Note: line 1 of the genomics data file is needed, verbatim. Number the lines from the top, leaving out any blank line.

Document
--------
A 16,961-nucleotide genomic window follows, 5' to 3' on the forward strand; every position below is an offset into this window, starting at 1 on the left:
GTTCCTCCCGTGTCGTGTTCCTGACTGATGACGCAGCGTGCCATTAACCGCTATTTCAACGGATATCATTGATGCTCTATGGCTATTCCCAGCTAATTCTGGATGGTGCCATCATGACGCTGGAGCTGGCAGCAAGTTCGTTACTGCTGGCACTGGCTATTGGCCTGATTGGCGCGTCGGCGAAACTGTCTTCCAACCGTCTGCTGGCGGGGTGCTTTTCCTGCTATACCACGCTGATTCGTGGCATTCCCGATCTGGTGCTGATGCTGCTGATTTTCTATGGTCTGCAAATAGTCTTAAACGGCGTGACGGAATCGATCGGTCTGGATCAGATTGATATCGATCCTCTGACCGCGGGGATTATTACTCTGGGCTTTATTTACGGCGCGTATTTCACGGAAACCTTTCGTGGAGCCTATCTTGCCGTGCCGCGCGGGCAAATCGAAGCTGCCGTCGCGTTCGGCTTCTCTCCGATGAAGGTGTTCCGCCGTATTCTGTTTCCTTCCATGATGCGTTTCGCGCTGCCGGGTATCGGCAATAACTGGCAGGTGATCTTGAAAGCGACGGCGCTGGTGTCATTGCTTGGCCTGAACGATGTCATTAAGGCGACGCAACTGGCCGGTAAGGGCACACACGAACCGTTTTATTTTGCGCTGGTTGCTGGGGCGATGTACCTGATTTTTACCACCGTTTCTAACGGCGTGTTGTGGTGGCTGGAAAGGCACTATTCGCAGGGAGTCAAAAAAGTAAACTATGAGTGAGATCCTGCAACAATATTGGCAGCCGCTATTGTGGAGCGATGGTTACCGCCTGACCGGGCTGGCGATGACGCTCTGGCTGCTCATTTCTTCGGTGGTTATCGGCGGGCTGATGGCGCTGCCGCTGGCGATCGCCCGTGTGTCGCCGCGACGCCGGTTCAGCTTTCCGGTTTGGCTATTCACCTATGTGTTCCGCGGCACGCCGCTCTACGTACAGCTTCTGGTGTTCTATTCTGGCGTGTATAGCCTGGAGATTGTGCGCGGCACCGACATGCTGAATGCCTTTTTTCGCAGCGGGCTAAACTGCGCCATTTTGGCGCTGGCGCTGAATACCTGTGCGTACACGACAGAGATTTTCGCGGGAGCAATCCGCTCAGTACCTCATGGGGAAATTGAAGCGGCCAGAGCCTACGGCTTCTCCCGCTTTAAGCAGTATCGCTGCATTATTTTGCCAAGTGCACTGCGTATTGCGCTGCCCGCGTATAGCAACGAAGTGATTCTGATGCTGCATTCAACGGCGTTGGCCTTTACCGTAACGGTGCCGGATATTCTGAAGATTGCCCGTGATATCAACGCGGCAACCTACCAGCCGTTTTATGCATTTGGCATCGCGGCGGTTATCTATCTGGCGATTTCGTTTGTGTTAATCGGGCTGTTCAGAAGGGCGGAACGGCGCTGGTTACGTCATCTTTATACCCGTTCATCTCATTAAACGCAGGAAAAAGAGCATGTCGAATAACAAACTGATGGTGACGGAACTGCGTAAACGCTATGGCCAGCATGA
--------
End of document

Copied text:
A 16,961-nucleotide genomic window follows, 5' to 3' on the forward strand; every position below is an offset into this window, starting at 1 on the left: